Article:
He’s probably accomplished the latter more than the former. But by referring to the “stupidity of the American voter” as a reason the law was able to pass, the MIT professor and Affordable Care Act (ACA) architect has outraged Republicans, caused Democrats to face-palm, and generally lived up to the conservative stereotype of a tone-deaf academic elitist.
First, some background: Professor Gruber is an economist with lots of experience in designing public health programs. For instance, he was a key designer of the 2006 Massachusetts state health plan signed into law by then-Gov. Mitt Romney (R).
From 2009 to 2010 he served as a technical consultant to the White House as it pulled together the ACA. Reportedly, he was one of the people who convinced Obama that the bill needed to include an individual mandate – a provision requiring that almost everybody in the US get health insurance coverage of some kind.
Now let’s fast-forward to the current uproar. A few days ago the conservative group American Commitment posted a video clip of Gruber addressing a conference at the University of Pennsylvania in 2013. It shows Gruber saying “lack of transparency is a huge political advantage.” He added that “the stupidity of the American voter . . . was really critical for the [ACA] to pass.”
He was referring specifically to the way the bill treated the individual mandate. The ACA’s designers went to great pains to ensure that the Congressional Budget Office would not deem the individual mandate a tax. If it had, the bill would have been much easier to characterize as a welfare plan and a burden on the middle class.
“If you had a law which said that healthy people are going to pay in ... and sick people get money, it would not have passed,” said Gruber.
Gruber has since gone on MSNBC and said he spoke “inappropriately,” but still kind of defended his original premise. Plus, more tapes have emerged of him calling taxpayers “stupid” in other appearances at about the same time – one at Washington University in St. Louis, and another in Rhode Island.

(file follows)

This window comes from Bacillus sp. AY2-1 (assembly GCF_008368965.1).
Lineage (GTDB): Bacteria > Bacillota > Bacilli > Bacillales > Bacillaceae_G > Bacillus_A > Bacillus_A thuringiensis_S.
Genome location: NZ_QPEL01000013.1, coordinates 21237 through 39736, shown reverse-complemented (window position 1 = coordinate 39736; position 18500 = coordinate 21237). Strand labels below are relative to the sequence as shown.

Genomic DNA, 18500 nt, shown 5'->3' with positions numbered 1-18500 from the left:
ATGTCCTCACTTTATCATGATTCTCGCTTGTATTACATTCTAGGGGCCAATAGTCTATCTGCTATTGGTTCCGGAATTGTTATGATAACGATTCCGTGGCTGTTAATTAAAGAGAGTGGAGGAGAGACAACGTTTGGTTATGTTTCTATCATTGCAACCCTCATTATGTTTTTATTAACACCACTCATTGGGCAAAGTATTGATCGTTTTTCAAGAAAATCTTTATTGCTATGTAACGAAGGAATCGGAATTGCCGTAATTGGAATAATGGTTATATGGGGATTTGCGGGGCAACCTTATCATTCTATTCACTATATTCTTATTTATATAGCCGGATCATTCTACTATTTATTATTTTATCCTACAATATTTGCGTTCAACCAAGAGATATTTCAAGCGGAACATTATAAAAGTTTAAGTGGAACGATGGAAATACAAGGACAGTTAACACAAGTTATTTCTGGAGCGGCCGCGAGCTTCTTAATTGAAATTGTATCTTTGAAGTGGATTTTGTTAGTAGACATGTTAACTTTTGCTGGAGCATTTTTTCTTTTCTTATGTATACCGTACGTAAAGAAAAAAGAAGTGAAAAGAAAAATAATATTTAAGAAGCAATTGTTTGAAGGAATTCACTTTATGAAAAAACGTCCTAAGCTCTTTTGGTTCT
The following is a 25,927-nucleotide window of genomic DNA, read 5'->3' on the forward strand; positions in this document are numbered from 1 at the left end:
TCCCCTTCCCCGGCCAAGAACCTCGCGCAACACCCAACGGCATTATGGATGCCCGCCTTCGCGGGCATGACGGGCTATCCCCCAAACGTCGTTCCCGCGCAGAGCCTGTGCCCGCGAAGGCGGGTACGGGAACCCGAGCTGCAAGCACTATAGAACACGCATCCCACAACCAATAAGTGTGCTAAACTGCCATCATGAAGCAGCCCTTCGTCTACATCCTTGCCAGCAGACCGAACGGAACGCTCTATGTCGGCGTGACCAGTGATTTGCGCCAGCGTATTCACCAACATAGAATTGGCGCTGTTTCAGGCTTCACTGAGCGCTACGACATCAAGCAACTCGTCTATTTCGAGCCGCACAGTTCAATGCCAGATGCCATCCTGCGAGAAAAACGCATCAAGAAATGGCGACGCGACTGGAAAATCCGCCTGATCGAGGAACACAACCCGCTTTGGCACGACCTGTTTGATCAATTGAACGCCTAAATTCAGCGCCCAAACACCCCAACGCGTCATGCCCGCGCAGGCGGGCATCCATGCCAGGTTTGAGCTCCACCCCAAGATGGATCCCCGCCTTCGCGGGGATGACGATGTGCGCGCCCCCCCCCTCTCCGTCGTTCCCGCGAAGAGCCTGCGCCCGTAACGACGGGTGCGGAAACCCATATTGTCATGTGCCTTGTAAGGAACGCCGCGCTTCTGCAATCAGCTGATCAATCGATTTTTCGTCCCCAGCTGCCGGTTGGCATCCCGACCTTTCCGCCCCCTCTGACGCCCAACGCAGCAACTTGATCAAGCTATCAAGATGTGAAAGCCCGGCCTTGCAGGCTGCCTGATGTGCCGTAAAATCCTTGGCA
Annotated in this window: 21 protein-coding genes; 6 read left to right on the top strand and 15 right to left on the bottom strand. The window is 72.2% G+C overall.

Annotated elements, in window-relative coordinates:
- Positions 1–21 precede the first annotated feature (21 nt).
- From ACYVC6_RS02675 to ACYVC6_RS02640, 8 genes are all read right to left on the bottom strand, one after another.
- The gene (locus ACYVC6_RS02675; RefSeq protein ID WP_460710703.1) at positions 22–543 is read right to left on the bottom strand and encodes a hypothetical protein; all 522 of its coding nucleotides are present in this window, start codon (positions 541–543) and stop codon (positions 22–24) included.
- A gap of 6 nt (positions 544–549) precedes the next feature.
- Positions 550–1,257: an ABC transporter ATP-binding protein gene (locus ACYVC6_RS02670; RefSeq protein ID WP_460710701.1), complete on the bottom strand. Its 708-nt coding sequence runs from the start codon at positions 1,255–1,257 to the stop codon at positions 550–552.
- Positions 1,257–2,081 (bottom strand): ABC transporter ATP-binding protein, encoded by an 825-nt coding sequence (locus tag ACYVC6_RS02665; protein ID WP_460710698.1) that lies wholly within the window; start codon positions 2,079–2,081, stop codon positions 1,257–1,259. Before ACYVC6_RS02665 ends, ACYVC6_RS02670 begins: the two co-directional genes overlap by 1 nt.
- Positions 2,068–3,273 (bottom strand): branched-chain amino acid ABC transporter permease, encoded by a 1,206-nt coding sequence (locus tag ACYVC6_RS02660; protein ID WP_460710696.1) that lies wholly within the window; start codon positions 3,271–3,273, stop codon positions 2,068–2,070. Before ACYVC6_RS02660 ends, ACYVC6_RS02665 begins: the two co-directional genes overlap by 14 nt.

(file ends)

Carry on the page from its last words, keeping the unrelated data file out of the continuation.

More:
The conservative blogosphere is pretty angry about this, as you might imagine.
“The architect of the nanny-state takeover of the health insurance industry has a pattern of public remarks about his evaluation of the American public as too stupid to take care of itself. That shouldn’t shock anyone; it’s exactly the same attitude that drives all nanny-state policies,” writes right-leaning Ed Morrissey at Hot Air.
We’ve got a few comments of our own here, of course. The first is that this proves once again that doctoral degrees do not equate to common sense. To call voters “stupid” in any public forum when you are partly responsible for a major change in US law that barely passed and remains the focus of repeal rhetoric fours year on is pretty, well, stupid.
However, Gruber’s remarks are old. That’s our second point. It’s their release that’s new, as this BBC piece discusses. It’s possible that they just came to American Commitment’s attention. It’s also possible that conservative groups have been sitting on this negative information for an opportune moment, which has arrived.
And third, this might cause real damage. Most gaffes do nothing but confirm the beliefs voters already hold, and this might well do the same. Conservatives are outraged, liberals wonder what the fuss is about a point they feel is obvious, but poorly expressed.
But it comes just as Republicans feel resurgent in the wake of their mid-term wave victories. They’ll take control of the Senate soon, giving them both chambers of Congress. Some conservatives are talking about holding hearings on the Gruber contention. At the least, these words could boost the faction of the GOP that wants to continue to pursue full repeal, as opposed to incremental Obamacare change.
Plus, there’s a new Supreme Court case that threatens the ACA structure. The nation’s high court has agreed to consider whether the bill’s wording limits insurance subsidies to states that have established their own health exchanges.
The Obama administration argues that it’s obvious the legislation intended to provide such subsidies to all states, whether it’s the state or federal government that’s running their insurance exchange marketplace. However, one of the ACA’s designers has actually argued the opposite in public, saying at a 2012 conference that “if you’re a state and you don’t set up an exchange that means your citizens don’t get their tax credits.”
Ten points for Gryffindor if you guessed that Jonathan Gruber was the person in question. Given the high stakes in the latest legal challenge to Obamacare, the White House might wish that he spends the next few months avoiding academic conferences and video cameras of all kinds.